Voters set to punish May’s Conservatives over Brexit delay
LONDON: British voters are expected to use local government elections today to punish Prime Minister Theresa May’s Conservative Party over its failure to deliver Brexit, revealing a divided and dissatisfied electorate.
More than 8,000 seats on English councils – administrative bodies responsible for day-to-day decisions on local policy ranging from education to waste management – are up for grabs in the first elections since Britain missed its March 29 Brexit date.
The results will show a picture, albeit an imperfect one, of how that has affected support for May’s centre-right Conservative Party, and the leftist opposition Labour Party.
The Conservatives are predicted to lose hundreds of seats, and, according to one analysis, the final toll could top 1,000. Labour, which rejects May’s vision of Brexit but still supports leaving the bloc, is expected to make gains, as are the anti-Brexit Liberal Democrats.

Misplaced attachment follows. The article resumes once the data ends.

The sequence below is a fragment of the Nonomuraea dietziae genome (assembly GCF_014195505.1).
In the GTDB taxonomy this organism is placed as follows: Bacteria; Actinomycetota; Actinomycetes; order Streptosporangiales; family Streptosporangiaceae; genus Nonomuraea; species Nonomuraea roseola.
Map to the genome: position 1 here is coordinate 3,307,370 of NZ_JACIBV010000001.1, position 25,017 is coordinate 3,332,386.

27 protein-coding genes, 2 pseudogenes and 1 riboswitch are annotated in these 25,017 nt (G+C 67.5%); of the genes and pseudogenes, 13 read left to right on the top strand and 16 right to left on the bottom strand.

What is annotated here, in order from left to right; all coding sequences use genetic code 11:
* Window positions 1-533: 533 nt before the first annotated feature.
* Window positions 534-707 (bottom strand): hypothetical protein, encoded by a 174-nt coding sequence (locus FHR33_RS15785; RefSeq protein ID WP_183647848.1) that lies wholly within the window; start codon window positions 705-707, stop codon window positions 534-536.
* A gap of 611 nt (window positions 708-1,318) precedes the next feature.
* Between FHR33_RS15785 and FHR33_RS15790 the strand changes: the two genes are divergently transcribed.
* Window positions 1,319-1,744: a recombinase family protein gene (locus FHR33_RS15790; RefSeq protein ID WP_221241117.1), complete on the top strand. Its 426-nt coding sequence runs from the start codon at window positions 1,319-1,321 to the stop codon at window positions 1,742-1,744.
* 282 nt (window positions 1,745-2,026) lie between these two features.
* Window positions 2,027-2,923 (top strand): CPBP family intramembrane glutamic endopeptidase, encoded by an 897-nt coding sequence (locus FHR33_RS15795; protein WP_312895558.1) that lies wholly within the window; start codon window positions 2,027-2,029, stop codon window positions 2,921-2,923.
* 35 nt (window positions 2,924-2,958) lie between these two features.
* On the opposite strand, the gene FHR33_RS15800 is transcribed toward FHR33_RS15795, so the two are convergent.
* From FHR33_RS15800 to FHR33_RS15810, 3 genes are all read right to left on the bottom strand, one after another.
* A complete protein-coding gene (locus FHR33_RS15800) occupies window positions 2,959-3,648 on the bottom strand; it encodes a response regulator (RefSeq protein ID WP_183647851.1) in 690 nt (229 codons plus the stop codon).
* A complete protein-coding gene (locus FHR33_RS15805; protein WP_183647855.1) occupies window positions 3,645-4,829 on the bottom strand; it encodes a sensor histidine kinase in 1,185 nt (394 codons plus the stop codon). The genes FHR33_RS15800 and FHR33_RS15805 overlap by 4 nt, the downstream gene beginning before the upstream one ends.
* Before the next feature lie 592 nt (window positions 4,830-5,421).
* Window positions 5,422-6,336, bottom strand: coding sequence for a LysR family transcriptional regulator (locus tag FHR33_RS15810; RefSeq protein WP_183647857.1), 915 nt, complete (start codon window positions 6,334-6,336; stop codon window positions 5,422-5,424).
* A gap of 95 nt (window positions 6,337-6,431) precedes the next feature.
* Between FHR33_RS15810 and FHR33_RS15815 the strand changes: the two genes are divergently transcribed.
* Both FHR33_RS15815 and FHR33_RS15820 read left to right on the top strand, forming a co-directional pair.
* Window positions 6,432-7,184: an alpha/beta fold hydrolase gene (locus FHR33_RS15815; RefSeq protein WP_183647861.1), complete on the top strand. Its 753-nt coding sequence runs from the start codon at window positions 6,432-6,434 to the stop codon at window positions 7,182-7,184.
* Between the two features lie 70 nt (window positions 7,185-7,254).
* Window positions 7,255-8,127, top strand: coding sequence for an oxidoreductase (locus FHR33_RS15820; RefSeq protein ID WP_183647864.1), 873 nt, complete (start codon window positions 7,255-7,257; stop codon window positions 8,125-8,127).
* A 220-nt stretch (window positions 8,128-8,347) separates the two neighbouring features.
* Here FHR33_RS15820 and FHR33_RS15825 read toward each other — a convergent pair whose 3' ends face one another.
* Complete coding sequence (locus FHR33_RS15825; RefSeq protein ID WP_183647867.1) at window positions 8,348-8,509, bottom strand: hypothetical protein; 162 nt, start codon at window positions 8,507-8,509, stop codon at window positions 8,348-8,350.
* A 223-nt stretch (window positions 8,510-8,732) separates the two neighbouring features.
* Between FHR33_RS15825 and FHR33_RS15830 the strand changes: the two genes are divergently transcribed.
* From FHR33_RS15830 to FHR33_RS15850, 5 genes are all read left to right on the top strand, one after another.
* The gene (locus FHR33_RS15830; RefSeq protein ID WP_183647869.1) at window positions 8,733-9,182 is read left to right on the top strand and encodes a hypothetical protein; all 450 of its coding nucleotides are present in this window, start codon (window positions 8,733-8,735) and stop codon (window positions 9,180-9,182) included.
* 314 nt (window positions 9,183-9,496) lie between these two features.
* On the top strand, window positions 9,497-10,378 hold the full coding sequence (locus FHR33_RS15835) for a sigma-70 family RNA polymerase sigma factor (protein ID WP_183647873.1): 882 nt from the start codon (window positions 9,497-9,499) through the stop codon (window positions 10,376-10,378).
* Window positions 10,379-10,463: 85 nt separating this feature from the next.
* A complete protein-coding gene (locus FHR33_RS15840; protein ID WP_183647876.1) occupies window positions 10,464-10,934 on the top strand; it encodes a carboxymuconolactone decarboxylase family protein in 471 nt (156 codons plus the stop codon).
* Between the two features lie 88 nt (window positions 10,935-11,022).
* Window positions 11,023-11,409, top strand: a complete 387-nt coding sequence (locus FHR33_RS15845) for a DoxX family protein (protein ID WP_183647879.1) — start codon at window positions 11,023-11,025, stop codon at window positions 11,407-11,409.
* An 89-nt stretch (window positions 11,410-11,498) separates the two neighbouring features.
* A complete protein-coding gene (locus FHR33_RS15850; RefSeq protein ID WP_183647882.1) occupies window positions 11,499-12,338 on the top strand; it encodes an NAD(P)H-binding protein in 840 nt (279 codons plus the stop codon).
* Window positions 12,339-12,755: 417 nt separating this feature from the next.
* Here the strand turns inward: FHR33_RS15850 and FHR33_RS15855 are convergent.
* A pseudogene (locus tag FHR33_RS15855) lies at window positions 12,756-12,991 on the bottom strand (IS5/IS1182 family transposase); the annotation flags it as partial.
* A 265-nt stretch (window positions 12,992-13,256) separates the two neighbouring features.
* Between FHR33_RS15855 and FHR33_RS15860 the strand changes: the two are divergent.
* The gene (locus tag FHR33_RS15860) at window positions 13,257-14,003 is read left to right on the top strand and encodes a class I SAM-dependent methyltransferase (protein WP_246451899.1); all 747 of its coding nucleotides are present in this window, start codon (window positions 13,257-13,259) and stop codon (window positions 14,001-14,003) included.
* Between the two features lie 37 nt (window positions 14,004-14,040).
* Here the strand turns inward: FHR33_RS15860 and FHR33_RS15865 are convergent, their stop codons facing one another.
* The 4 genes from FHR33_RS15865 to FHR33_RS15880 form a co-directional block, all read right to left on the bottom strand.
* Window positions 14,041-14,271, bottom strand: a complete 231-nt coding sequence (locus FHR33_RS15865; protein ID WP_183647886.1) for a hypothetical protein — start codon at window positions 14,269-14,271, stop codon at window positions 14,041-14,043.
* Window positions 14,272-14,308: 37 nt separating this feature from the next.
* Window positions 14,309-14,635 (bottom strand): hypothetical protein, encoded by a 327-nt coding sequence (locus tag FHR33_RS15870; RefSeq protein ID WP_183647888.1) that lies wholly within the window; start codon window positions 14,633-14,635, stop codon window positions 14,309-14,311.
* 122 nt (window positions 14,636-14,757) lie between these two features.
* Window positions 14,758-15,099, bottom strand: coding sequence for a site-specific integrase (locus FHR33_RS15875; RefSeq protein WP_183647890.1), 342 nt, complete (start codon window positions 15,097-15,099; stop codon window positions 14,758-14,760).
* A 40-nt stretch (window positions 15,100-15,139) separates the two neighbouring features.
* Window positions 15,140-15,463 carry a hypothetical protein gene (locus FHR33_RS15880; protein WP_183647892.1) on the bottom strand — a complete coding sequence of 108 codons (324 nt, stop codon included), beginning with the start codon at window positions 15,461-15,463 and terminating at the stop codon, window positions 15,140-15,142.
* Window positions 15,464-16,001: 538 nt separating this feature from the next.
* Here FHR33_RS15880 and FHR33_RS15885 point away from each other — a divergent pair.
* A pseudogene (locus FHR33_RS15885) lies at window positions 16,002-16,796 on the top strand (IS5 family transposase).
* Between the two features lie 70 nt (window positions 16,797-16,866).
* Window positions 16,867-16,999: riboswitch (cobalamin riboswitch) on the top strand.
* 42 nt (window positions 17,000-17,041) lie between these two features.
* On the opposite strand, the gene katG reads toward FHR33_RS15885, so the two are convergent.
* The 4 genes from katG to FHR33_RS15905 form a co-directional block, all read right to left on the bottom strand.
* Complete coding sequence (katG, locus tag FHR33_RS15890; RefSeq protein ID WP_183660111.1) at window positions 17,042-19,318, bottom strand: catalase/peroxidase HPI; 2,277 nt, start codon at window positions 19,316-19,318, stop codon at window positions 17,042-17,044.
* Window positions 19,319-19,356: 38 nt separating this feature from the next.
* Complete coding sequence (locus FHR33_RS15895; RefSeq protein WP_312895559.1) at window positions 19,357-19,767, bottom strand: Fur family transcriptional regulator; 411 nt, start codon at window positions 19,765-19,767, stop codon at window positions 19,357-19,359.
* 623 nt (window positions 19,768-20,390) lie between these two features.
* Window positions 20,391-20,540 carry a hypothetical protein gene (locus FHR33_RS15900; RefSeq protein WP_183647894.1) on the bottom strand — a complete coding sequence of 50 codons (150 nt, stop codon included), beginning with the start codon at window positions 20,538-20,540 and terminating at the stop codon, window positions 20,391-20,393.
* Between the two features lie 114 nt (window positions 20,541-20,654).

That would heap more pressure on May to resign, showing that the deep dissatisfaction with her handling of Britain’s EU exit extends beyond party members into the wider population, angering both those who want to leave and those who want to stay.
“Never did I think time would exist where I’d get abuse from Conservatives for telling Conservatives to vote for Conservatives, but here we are,” said Stephen Canning a local councilor campaigning for the Conservatives in a pro-Brexit part of south-east England.